The classic laguna route, only doable coz we have fat bikes (Uyuni to San Pedro de Atacama, Chile)

The only reason we were able to ride the classic lagunas route was because of our fatbikes. If you don’t own a fatbike you should forget about even trying. In fact, you should probably just stay home and play computer games because you’ll be a lot more successful doing that.

We rode this whole route in half a day from Uyuni to San Pedro de Atacama. Anyone who says that’s impossible obviously has a shitty regular bike and has never ridden a fatbike.

For real though
The Lagunas route is a toughie, even on fatbikes. We kept asking ourselves how people with skinny tires managed (a lot of pushing!?). Deep sand and corregations make the riding very slow and rather painful.

I kept wondering why the hell I was doing this until we stumbled upon the first beautiful flamingo filled lake, one of several to come. We even got to spend a chilly evening at 4900m next to the Sol de Mañana geysers. Soaking our sore muscles in the hot springs at Polgues absolutely made up for the rough riding beforehand and was a definitive highlight.

Being on the classic laguna route meant that tourist-loaded jeeps kept cruising past us. While we generally prefer to go off the beaten track, having tourists around was actually quite refreshing. Not only could we easily ask for water when we ran out but three times we even got offered lunch leftovers. Never would we have expected to get some vegetables and fruit on this section! Thanks goes out to those who saw our skinny frames standing next to our fatbikes and thought the food would be better off in our tummies than in the garbage ;). Food aside, it was also very encouraging to have people cheer out of the jeeps and give us thumbs up (and applaud us as we pushed… erm I mean rode up the hills.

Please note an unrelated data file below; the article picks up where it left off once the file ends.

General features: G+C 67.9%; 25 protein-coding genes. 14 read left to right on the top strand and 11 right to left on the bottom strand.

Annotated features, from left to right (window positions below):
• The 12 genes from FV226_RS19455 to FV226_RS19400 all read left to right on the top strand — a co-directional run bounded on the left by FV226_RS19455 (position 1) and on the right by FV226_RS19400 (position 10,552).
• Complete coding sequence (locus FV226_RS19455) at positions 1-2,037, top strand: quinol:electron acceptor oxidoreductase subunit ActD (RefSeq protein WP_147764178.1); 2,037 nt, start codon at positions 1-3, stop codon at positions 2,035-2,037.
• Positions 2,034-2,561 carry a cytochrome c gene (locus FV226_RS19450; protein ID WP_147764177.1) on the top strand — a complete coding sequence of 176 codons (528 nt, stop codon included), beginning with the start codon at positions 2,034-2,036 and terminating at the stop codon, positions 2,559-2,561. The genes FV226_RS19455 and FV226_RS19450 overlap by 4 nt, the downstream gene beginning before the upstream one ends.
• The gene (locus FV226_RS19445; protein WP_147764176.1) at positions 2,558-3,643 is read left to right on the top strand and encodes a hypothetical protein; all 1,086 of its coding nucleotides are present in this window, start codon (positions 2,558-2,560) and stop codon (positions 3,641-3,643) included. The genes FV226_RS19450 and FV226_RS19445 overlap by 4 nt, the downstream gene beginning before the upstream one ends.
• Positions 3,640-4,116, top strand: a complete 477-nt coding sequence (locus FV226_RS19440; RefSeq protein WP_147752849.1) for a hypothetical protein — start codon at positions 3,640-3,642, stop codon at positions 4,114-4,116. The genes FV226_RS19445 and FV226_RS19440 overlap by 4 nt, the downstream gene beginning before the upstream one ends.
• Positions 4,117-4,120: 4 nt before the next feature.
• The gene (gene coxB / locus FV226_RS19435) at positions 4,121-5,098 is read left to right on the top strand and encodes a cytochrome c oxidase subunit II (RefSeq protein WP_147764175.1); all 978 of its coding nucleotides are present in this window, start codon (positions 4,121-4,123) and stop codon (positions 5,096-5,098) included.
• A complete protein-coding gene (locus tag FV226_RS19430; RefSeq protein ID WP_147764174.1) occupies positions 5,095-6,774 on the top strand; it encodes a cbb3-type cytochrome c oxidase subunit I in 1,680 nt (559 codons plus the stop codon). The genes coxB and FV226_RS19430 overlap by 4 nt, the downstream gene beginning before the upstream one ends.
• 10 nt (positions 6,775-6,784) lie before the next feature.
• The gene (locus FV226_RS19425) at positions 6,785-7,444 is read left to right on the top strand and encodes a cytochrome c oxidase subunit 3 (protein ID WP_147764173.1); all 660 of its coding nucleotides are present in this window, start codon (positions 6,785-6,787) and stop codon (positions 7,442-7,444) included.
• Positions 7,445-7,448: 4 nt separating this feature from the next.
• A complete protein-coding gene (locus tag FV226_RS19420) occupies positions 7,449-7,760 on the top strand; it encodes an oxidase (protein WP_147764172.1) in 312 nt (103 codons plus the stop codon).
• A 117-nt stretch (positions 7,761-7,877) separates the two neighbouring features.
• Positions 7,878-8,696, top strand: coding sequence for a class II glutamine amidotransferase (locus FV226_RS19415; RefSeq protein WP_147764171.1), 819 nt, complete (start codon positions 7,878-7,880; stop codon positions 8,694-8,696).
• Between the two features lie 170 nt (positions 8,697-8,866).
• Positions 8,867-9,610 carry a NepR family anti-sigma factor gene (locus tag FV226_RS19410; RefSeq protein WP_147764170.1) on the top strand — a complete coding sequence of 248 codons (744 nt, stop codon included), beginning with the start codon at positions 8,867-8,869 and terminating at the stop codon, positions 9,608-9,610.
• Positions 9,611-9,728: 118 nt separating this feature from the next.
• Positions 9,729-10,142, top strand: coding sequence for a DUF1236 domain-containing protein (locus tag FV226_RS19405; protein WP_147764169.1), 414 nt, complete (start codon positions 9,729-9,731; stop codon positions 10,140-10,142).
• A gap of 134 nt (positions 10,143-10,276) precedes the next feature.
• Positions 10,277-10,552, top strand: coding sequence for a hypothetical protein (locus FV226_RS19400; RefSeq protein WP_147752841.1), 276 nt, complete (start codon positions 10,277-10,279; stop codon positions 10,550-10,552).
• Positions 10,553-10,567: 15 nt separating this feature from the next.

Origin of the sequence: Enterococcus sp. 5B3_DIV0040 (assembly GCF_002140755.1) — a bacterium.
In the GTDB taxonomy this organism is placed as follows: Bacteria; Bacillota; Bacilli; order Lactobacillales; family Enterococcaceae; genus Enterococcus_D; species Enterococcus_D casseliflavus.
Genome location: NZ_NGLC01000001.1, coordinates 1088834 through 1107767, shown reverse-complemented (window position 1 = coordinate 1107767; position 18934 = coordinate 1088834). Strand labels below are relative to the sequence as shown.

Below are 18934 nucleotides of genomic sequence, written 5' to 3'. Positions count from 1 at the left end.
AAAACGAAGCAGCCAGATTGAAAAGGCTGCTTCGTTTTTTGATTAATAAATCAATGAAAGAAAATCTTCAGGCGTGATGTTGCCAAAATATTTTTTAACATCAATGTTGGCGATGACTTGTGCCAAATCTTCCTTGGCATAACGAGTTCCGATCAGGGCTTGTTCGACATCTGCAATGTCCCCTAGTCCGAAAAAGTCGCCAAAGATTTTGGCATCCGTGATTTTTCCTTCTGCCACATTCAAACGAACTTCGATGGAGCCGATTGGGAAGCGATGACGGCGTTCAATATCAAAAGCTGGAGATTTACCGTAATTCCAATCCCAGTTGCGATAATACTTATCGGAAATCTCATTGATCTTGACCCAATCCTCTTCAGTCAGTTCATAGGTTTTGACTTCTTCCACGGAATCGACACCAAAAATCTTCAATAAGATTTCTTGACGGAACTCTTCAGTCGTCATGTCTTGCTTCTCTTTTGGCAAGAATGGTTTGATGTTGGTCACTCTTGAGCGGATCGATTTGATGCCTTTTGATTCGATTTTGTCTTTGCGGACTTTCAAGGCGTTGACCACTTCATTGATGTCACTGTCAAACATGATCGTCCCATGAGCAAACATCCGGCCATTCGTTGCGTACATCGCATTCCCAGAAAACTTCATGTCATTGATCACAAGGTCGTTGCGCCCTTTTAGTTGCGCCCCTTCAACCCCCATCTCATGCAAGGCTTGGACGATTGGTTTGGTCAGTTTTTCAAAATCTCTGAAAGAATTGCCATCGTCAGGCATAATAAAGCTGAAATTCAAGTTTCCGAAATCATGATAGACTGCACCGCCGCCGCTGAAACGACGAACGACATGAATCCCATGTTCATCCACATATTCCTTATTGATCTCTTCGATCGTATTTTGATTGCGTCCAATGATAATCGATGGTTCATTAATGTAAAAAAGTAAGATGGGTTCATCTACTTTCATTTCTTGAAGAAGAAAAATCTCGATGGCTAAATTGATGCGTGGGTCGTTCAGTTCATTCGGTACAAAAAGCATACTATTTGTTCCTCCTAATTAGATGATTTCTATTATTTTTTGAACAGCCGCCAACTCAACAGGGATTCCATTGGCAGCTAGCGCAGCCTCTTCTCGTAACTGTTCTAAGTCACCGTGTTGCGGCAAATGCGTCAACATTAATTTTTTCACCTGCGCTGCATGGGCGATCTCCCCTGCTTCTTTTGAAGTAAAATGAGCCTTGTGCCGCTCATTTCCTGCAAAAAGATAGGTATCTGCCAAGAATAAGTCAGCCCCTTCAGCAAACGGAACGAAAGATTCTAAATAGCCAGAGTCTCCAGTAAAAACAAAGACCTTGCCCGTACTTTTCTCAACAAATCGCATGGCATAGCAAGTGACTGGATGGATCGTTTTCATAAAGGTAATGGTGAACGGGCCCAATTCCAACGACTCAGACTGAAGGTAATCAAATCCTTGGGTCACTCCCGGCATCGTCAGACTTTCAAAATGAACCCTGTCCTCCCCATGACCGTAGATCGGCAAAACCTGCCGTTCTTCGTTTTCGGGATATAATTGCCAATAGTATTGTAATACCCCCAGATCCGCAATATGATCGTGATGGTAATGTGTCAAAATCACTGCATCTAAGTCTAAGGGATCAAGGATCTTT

We had to pull long days as we could only fit so much food on our bikes, but relaxed a bit toward the end as we ended up having enough food left and both our bodies and minds needed to take it a bit easier. Leaving Bolivia was a piece of cake (a 10 second business really) (note: some cyclists reported having to pay a fee of around 15 Bolivianos upon exiting, we didn’t and actually heard that it’s a scam. So if you get asked for money you should ask for documentation of the fee). Finally we cruised downhill into San Pedro de Atacama (Chile), we hadn’t knocked off so many kilometers so quickly in quite some time. We might as well have stayed in bed longer – just as we arrived, around 10 packed minibuses were offloading their passengers at immigration, and only one officer was at work. Of course we were last and had to wait at least an hour in the boiling desert heat. But what would a more developed country be if there wasn’t a queue. Hello, Chile!


GPX track can be viewed/downloaded here

UyuniJulacaSan Juan (1.5 days; no restaurants but a few shops, pricy alojamientos catered for tourist groups)ChihuahuaNational Park Eduardo Avaroa (150 Bolivianos entry fee valid for 4 days)Laguna Colorada (park entrance, a bunch of refugees with alojamiento)Sol de Mañana geysers (4 days from San Juan) Polgues hot springs (only about 1-2h from the geysers, we spent the rest of the day in the pool; small shop but no restaurant as stated in a popular guide to cycling south west Bolivia (pdf) and a alojamiento, usually booked out by jeep groups)Laguna VerdeLaguna Blanca (about a 4h ride from the hot springs, park exit, alojamiento that serves meals and has a tiny shop)San Pedro de Atacama in Chile (another 3ish h ride, all up 9 days from Uyuni to San Pedro, with the last 3 being very short)